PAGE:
Newark – On Tuesday, July 3, 2018 Jane A. Macauley, 30, of Middletown turned herself in at Delaware State Police Troop 2 on active warrants charging her with falsely reporting a carjacking.
Bear -Delaware State Police detectives have obtained arrest warrants for Jane A. Macauley, 30, of Middletown, for falsely reporting a carjacking incident in April, and are asking for the public’s assistance in locating her, according to Public Information Officer, Master Corporal Michael Austin.
Austin said the original incident occurred at approximately 9:31 p.m., Wednesday, April 18, 2018, on DE Route 71 (Red Lion Road), in the area of Old Summit Road, Bear. Macauley advised the investigating Trooper that her Chevrolet Impala was rear-ended by another vehicle and after pulling over to assess the damage, an occupant of the striking vehicle entered her vehicle and drove off.
Through a variety of investigative measures, detectives were able to determine that Macauley falsely reported the incident in order to make a fraudulent insurance claim. Warrants are currently on file charging Macauley with one count each of Insurance Fraud and Falsely Reporting an Incident.
Macauley is described as a black female, 5’8″, 155 lbs.
Anyone with information as to the whereabouts of Macauley is asked to contact Detective B. McDerby at Troop 2 by calling 302-365-8436 or by calling 911.
Bear – Delaware State Police are investigating a carjacking that took place after an intentional motor vehicle collision, according to Public Information Officer, Master Corporal Michael Austin.
Bear – Austin said the incident occurred at approximately 9:31 p.m., Wednesday, April 18, 2018, on DE Route 71 (Red Lion Road), in the area of Old Summit Road, Bear. A 30-year-old Middletown woman was traveling DE 71 Road eastbound, at the posted speed limit, when she observed a vehicle approaching from behind at an increased rate of speed. As the victim’s vehicle continued moving forward, without slowing or braking, it was struck from behind by the trailing vehicle.
Immediately after the collision, the victim pulled on to the shoulder of the roadway, followed by the striking vehicle. Both operators exited their vehicles and the victim began to inspect the damage to her vehicle. The suspect proceeded to walk past the victim without speaking, then entered her vehicle and drove off, said Austin. A second suspect, who was a passenger in the striking vehicle, then moved to the driver’s seat and also drove off.
The victim’s vehicle was recovered in Philadelphia later the same night.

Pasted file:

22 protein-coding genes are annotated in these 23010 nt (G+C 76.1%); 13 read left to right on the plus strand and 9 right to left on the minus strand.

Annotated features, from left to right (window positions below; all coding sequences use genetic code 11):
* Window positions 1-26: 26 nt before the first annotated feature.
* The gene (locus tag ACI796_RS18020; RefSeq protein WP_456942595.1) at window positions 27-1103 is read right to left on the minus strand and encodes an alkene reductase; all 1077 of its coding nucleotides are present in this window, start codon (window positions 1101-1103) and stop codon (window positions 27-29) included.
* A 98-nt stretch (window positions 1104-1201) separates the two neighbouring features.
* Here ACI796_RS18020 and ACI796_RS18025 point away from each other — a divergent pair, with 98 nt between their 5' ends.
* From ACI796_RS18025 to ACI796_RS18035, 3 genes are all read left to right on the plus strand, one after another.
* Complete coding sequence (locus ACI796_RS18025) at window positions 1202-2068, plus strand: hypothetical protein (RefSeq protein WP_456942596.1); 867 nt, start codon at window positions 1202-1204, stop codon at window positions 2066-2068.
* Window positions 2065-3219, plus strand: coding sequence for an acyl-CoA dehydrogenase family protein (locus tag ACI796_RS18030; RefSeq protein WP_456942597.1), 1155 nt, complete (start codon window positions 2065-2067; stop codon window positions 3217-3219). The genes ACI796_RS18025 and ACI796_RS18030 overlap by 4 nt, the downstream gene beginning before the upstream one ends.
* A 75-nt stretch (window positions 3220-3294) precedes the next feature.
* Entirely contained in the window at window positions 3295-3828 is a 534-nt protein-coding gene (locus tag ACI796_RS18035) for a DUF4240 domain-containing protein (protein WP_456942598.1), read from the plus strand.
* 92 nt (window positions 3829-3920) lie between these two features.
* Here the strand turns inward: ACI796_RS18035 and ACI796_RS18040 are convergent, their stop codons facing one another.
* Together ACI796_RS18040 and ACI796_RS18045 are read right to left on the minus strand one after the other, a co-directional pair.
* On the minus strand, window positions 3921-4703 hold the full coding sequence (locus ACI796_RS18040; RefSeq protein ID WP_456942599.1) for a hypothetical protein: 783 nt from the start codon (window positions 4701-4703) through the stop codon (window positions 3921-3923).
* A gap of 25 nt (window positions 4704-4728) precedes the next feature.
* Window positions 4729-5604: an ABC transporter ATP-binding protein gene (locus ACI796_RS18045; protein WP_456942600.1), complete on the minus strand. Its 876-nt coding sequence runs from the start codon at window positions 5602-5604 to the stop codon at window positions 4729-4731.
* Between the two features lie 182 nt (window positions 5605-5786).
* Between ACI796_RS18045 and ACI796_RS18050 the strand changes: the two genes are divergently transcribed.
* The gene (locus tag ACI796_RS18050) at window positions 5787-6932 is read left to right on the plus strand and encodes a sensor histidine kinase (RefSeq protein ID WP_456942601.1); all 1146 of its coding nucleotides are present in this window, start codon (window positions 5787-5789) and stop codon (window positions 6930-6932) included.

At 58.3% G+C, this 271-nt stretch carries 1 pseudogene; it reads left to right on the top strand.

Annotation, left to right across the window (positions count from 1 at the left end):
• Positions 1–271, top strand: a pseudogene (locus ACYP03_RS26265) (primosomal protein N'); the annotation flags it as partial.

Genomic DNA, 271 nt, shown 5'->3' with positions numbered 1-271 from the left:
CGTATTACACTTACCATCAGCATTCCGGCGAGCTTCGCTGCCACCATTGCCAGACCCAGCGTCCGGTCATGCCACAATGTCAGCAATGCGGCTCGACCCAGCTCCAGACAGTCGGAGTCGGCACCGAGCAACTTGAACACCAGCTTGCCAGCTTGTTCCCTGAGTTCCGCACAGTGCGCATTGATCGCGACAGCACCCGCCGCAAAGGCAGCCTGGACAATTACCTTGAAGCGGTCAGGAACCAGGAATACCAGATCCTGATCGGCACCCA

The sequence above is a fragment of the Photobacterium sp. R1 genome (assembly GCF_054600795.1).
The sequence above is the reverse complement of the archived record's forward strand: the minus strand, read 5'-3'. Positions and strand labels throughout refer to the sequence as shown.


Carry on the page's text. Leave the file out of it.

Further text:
Suspect #1 could only be described as a male, 6’00, 180 lbs., wearing all dark clothing.
Suspect #2 could only be described as a male.
The suspect vehicle was described as a dark, four-door vehicle.
While staged car crashes are typically carefully planned and are primarily related to insurance fraud, similar tactics may be utilized to commit vehicle theft. If you are involved in a motor vehicle collision immediately call 911 to initiate a police response. If you are alone or in an isolated area, trust your gut instincts and remain in your secured vehicle if possible, to wait for the police to arrive. If you fear for your safety, stay on the line with the 911 operator to keep them apprised of the situation as well as your current location, if it is necessary to move from the original scene.
In addition to the tactic used in this incident, described below are other common schemes used to stage a motor vehicle crash.
The T-Bone Accident: In this scenario, a scam artist will wait for your car to proceed through an intersection and then jam the gas pedal and T-bone your vehicle. When the police arrive, phony witnesses, also known as “shady helpers,” will then claim you were the one who ran the stop sign or traffic signal.
The Wave: In this scam, the other driver will notice your attempt to switch lanes and subsequently wave you ahead. As you attempt to maneuver into the lane, he will accelerate, causing a collision with your car. When the police arrive, he will deny ever providing a courtesy wave, placing you at fault.
Dual Turn Sideswipe: A driver in the outer lane of the dual turn rams into you if you go even the slightest bit out of the inner lane as the two of you are making your turns. They may also drive a bit into your lane and swipe your car and then blame you. “Witnesses” working with the con artist may corroborate his story.
Brake Slam: This simple scam involves the driver in front of you slamming on their brakes for no reason so that you cannot avoid rear-ending her vehicle.
Swoop and Stop: In this scenario, a car will suddenly pull in front of yours and stop. Another vehicle will simultaneously pull up alongside your car, preventing you from swerving to avoid an accident.
The investigation is ongoing and anyone with information regarding this incident is asked to contact the Troop 2 Robbery Unit at 302-365-8566.
Information may also be provided by calling Delaware crime stoppers at 1-800-TIP-3333 or via the internet at http://www.delaware.crimestoppersweb.com